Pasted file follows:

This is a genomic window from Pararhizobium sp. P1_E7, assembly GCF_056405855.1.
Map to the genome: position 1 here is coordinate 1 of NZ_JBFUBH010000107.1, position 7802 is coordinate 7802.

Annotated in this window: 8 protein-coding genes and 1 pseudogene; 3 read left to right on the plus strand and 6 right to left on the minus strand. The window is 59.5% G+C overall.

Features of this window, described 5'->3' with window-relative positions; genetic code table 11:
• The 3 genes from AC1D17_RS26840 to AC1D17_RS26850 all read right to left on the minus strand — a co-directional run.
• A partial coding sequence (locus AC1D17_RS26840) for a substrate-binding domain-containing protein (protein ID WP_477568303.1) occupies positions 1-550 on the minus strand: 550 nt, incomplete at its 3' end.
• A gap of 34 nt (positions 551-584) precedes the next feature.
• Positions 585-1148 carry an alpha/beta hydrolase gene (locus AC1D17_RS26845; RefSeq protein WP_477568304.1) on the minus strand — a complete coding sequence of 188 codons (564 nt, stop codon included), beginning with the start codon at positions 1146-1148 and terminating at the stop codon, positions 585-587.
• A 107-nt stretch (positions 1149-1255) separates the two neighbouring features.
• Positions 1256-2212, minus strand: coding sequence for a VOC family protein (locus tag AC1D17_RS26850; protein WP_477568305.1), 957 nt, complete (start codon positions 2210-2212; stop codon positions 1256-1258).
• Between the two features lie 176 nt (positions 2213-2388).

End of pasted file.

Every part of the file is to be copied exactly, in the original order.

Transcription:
This is a genomic window from Pararhizobium sp. P1_E7, assembly GCF_056405855.1.
Map to the genome: position 1 here is coordinate 1 of NZ_JBFUBH010000107.1, position 7802 is coordinate 7802.

Annotated in this window: 8 protein-coding genes and 1 pseudogene; 3 read left to right on the plus strand and 6 right to left on the minus strand. The window is 59.5% G+C overall.

Features of this window, described 5'->3' with window-relative positions; genetic code table 11:
• The 3 genes from AC1D17_RS26840 to AC1D17_RS26850 all read right to left on the minus strand — a co-directional run.
• A partial coding sequence (locus AC1D17_RS26840) for a substrate-binding domain-containing protein (protein ID WP_477568303.1) occupies positions 1-550 on the minus strand: 550 nt, incomplete at its 3' end.
• A gap of 34 nt (positions 551-584) precedes the next feature.
• Positions 585-1148 carry an alpha/beta hydrolase gene (locus AC1D17_RS26845; RefSeq protein WP_477568304.1) on the minus strand — a complete coding sequence of 188 codons (564 nt, stop codon included), beginning with the start codon at positions 1146-1148 and terminating at the stop codon, positions 585-587.
• A 107-nt stretch (positions 1149-1255) separates the two neighbouring features.
• Positions 1256-2212, minus strand: coding sequence for a VOC family protein (locus tag AC1D17_RS26850; protein WP_477568305.1), 957 nt, complete (start codon positions 2210-2212; stop codon positions 1256-1258).
• Between the two features lie 176 nt (positions 2213-2388).